In her critically acclaimed 2017 book, Uneasy Street: the Anxieties of Affluence, Rachel Sherman spoke with 50 affluent New Yorkers to examine their lifestyle choices and their understanding of privilege.
A fascinating discovery emerged from those interviews: Sherman’s subjects, many of them liberal elites, feel conflicted about their position in a highly unequal society. In fact, many are driven to conceal the extent of their wealth.
However, in doing so, the top 1 and 2 percent suppress conversation around the profound wealth disparity impacting our society.
“The urge to hide one’s affluence is a social norm that has to be thought about precisely because it allows us not to think about income inequality,” Sherman says in an interview with Research Matters. “If we imagine that money is not something that’s polite to talk about—that it’s crass or gauche to do so—then the facts of the unequal distribution of wealth can remain below the surface.”
Now, Sherman, a professor of sociology at The New School for Social Research, will have the opportunity to expand on her research—specifically, discourses of “entitlement” in the United States and how they reproduce or challenge increasing income inequality—as a 2018 Andrew Carnegie Fellow. She is the first-ever faculty member from The New School to receive the honor.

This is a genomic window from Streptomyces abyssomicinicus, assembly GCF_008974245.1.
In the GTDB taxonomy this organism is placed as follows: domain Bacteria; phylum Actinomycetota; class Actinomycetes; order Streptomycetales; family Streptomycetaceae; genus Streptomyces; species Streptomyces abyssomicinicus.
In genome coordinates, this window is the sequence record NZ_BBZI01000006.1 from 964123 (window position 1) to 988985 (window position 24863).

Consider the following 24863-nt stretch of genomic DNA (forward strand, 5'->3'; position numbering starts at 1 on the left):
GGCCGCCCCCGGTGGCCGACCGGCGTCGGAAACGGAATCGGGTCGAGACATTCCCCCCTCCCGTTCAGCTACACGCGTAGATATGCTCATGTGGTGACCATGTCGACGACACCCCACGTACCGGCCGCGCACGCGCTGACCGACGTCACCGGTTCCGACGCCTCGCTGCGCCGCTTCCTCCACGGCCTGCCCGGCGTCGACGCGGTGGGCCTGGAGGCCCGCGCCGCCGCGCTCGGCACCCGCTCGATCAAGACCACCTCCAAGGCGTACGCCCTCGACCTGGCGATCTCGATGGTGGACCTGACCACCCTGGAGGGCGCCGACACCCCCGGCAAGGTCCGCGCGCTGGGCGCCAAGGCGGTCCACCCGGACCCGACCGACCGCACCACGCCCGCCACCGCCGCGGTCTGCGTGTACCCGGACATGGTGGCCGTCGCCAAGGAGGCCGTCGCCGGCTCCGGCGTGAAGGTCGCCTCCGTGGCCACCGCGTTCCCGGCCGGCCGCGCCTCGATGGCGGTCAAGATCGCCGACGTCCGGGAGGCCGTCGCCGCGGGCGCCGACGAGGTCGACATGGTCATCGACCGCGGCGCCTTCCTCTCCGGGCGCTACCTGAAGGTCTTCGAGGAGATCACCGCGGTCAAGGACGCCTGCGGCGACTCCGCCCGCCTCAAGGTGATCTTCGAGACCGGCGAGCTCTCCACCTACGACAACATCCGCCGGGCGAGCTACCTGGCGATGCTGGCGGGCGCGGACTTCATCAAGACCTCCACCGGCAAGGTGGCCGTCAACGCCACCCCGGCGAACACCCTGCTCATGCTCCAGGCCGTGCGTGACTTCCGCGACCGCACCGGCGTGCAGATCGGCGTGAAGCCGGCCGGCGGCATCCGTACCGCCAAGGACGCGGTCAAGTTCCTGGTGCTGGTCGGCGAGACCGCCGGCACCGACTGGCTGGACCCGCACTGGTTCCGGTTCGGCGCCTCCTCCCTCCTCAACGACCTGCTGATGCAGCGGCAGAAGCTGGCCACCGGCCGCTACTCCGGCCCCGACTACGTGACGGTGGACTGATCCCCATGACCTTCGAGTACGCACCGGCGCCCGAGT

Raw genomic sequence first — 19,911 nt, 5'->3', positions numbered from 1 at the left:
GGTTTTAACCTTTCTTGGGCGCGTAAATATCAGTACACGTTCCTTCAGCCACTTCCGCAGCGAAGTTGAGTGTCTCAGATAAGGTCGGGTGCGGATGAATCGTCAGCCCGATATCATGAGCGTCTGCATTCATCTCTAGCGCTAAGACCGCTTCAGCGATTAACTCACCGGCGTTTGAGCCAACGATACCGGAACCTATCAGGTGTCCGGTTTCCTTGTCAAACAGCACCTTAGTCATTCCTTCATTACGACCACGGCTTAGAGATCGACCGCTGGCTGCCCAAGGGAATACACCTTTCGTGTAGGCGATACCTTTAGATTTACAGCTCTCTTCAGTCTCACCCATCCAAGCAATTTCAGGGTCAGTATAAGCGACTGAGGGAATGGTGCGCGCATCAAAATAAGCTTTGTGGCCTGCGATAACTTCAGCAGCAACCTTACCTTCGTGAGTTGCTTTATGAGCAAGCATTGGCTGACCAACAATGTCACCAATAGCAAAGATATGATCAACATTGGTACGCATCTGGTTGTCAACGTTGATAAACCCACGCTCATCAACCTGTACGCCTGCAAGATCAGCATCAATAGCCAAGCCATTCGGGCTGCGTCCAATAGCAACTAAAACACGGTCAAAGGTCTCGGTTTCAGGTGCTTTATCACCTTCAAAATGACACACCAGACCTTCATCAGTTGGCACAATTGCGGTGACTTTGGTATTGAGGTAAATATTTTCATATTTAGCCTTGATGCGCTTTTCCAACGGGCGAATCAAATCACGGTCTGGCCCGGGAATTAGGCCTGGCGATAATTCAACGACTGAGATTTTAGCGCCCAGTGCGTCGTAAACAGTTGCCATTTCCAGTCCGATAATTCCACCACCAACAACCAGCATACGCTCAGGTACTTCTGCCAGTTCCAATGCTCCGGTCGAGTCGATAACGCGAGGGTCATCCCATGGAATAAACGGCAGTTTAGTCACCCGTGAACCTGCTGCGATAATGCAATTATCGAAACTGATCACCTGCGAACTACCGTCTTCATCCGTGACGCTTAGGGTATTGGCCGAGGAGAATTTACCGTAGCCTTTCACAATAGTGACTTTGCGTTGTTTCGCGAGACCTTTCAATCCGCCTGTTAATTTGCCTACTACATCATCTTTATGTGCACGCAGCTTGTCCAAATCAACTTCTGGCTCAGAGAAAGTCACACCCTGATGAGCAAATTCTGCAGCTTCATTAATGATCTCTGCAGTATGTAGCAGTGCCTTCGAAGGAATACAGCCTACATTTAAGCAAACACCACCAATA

One of 31 “extraordinary scholars and writers” awarded the prestigious fellowship, Sherman will receive $200,000 to devote time to “significant research, writing, and publishing in the humanities and social sciences.”
“We were reassured by the immense talent and breadth of experience reflected in the proposals from this year’s nominees for the Andrew Carnegie Fellows Program,” says Vartan Gregorian, president of Carnegie Corporation of New York and president emeritus of Brown University. “Since its founding in 1911, the Corporation has provided strong support to individual scholars, as well as a wide variety of institutions, causes, and organizations. The response to the fellows program gives me great hope for the future of the study of the humanities and the social sciences as a way for this country to learn from the past, understand the present, and devise paths to progress and peace.”
Sherman’s research sprung from her longtime interest in structures of inequality in the United States and in the evolution of her thinking over the course of two previous ethnographic projects. During her dissertation research on luxury hotels—which she ultimately developed into her 2007 book Class Acts: Service and Inequality in Luxury Hotels—Sherman identified a similar ambivalence about wealth among wealthy hotel guests, who were adamant that it was important to treat workers well.
“We need a different kind of conversation about distribution of resources that has a different moral aspect,” Sherman says in a New School New_S feature. “That conversation has to be about what’s a morally legitimate way for people to live, and not about whether individuals at the top of the income distribution are worthy of the money that they have.”